In men with metastatic prostate cancer, there is considerable need for coordinated interdisciplinary palliative care from generalist or specialist services. Responding to this need could have a major clinical impact given the size of the population affected by metastatic prostate cancer, but would require an increase in resources for specialist palliative care services as well as continuing education for other health professionals.

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Literature search on three key questions

The search on effective end-of-life care included a review of site of care and site of death, family caregiver satisfaction with care, and impact on the burden of providing end of life care. Although there were no randomised controlled trials specific to metastatic prostate cancer, there were a number of randomised controlled studies identified that dealt with palliative care interventions for patients with advanced cancer, including men with prostate cancer. It was therefore felt that those studies that reached at least Level II evidence with a size of effect rating of at least 2, could be generalised to men with metastatic prostate cancer. The studies covered a wide spectrum of different interventions ranging from educational and counselling sessions, to nurse-led interventions for care at home, and full interdisciplinary palliative care team involvement in care. Double-blinding was not possible, and loss to follow-up through death or deterioration was high. Individual studies were generally small and underpowered, and pooling of data to gain power was not possible because of the problem of heterogeneity of interventions. Concealment of randomisation was also problematic with only three studies overall rated ‘high’ for quality of concealment of treatment allocation schedule.[8][9][10]

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Men with metastatic prostate cancer should be referred for interdisciplinary palliative care to assist in symptom control and provide emotional, social and spiritual support. This support has been shown to relieve caregiver burden and assist families and carers in providing effective end-of-life care. The involvement of an interdisciplinary palliative care team can improve symptom control and assist in the emotional, spiritual and social wellbeing in patients with advanced cancer.

At any time in the course of the illness, a patient and his family may need support from a communitybased service or a hospital-based consultative team, or even assessment and management by an inpatient palliative care unit. Often palliative care services that work closely with oncology units will gain earlier referrals for pain and symptom management for their prostate cancer patients. The nature of prostate cancer and the age of onset often mean that other medical conditions and co-morbidities may well require the involvement of aged care and geriatric support services at this time as well.

These factors highlight the importance of continuing research to support palliative care in the management of prostate cancer. All health professionals involved in the care of men with metastatic prostate cancer should feel comfortable in initiating palliative care or in making an appropriate referral for specialist interdisciplinary palliative care.

As to how best discuss prognosis and end-of-life issues with the patient and his care-givers, please see Clinical practice guidelines for communicating prognosis and end-of-life issues with adults in the advanced stages of a life-limiting illness, and their caregivers.[11]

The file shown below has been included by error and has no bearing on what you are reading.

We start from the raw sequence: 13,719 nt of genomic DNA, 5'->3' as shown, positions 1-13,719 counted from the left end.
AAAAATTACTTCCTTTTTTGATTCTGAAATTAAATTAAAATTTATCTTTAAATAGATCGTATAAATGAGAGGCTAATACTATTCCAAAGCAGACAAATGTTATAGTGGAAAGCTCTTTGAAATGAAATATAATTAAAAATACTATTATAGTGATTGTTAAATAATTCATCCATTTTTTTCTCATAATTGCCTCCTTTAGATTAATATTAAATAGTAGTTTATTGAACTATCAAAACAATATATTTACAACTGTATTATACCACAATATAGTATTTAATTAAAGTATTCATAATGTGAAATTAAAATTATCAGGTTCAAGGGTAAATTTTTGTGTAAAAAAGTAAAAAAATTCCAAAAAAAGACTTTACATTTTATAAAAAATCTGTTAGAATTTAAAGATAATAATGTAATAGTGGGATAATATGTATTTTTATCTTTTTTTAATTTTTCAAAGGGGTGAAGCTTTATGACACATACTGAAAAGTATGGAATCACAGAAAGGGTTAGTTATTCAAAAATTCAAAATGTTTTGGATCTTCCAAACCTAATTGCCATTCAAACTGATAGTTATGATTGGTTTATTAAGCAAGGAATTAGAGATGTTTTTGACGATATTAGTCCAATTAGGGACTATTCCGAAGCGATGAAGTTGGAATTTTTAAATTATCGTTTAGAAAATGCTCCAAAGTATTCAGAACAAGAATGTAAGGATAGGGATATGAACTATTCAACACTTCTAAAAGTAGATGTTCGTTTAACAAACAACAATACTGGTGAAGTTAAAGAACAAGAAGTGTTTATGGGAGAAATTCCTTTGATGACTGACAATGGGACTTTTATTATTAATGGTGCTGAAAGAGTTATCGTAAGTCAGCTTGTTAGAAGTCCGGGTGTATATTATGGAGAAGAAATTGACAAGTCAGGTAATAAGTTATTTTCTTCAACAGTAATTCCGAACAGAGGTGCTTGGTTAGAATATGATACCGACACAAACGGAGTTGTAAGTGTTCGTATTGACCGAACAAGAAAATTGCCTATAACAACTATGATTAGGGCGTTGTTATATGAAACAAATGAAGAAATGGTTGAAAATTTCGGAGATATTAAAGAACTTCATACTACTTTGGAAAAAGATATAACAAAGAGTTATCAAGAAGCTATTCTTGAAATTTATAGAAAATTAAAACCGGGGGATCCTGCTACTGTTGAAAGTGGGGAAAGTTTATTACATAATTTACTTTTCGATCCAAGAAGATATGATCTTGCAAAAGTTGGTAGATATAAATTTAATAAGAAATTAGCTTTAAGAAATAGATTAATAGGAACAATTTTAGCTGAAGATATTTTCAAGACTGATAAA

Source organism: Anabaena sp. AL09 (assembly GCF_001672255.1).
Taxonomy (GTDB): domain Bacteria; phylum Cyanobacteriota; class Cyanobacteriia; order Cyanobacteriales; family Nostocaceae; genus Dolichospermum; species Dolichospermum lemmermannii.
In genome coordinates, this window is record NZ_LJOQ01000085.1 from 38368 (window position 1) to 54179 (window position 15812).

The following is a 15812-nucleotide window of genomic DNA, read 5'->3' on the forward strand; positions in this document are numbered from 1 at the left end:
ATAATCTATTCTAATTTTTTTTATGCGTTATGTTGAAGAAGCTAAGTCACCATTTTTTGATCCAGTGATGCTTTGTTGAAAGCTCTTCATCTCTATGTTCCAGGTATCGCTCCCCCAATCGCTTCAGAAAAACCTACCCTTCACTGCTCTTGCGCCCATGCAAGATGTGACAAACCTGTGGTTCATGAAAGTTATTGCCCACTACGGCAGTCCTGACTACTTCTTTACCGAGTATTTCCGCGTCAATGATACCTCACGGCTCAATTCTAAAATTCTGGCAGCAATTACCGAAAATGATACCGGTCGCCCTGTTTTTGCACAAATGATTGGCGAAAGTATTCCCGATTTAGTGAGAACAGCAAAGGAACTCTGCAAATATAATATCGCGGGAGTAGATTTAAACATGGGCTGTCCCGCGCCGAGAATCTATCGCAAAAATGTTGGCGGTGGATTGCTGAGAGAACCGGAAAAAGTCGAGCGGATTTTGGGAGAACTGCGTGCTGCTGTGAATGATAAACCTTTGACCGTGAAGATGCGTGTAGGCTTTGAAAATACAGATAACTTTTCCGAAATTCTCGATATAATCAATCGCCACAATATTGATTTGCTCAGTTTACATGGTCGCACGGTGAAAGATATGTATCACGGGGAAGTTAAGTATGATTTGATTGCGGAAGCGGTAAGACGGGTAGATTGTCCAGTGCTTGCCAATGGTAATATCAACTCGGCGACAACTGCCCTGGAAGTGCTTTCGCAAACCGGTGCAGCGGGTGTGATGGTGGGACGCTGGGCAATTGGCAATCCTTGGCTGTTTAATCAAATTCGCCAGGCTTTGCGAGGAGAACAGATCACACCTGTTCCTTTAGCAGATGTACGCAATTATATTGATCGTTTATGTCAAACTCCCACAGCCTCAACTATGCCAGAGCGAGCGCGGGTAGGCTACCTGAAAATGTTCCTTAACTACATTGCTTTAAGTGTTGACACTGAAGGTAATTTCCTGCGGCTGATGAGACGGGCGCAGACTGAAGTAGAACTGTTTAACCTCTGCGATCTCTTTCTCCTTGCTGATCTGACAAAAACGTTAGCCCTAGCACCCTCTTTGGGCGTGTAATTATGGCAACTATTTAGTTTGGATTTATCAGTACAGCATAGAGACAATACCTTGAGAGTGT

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  1. World Health Organisation. Palliative care. World Health Organisation 2008 Available from:
  2. Sepúlveda C, Marlin A, Yoshida T, Ullrich A. Palliative Care: the World Health Organization's global perspective. J Pain Symptom Manage 2002 Aug;24(2):91-6 Available from:
  3. Commonwealth Department of Health and Aged Care. A National Framework for Palliative Care Service Development. National Palliative Care Strategy, Canberra 2000 Jan 1 Available from:
  4. Palliative Care Australia. A Guide to Palliative Care Service Development: a population based approach. Primary Care and Palliative Care 2005 Jan 1 Available from:
  5. National Collaborating Centre for Cancer. Prostate Cancer: diagnosis and treatment. National Institute for Health and Clinical Excellence NICE clinical guideline 58, London UK 2008 Jan 1 Available from:
  6. Teunissen SC, Wesker W, Kruitwagen C, de Haes HC, Voest EE, de Graeff A. Symptom prevalence in patients with incurable cancer: a systematic review. J Pain Symptom Manage 2007 Jul;34(1):94-104 Available from:
  7. Rummans TA, Clark MM, Sloan JA, Frost MH, Bostwick JM, Atherton PJ, et al. Impacting quality of life for patients with advanced cancer with a structured multidisciplinary intervention: a randomized controlled trial. J Clin Oncol 2006 Feb 1;24(4):635-42 Available from:
  8. Department of Veterans Affairs Cooperative Study Group on Home-Based Primary Care, Hughes SL, Weaver FM, Giobbie-Hurder A, Manheim L, Henderson W, et al. Effectiveness of team-managed home-based primary care: a randomized multicenter trial. JAMA 2000 Dec 13;284(22):2877-85 Available from:
  9. Moore S, Corner J, Haviland J, Wells M, Salmon E, Normand C, et al. Nurse led follow up and conventional medical follow up in management of patients with lung cancer: randomised trial. BMJ 2002 Nov 16;325(7373):1145 Available from:
  10. McMillan SC, Small BJ, Weitzner M, Schonwetter R, Tittle M, Moody L, et al. Impact of coping skills intervention with family caregivers of hospice patients with cancer: a randomized clinical trial. Cancer 2006 Jan 1;106(1):214-22 Available from:
  11. Clayton JM, Hancock KM, Butow PN, Tattersall MH, Currow DC, Adler J, et al. Clinical practice guidelines for communicating prognosis and end-of-life issues with adults in the advanced stages of a life-limiting illness, and their caregivers. Med J Aust 2007 Jun 18;186(12 Suppl):S77, S79, S83-108 Available from: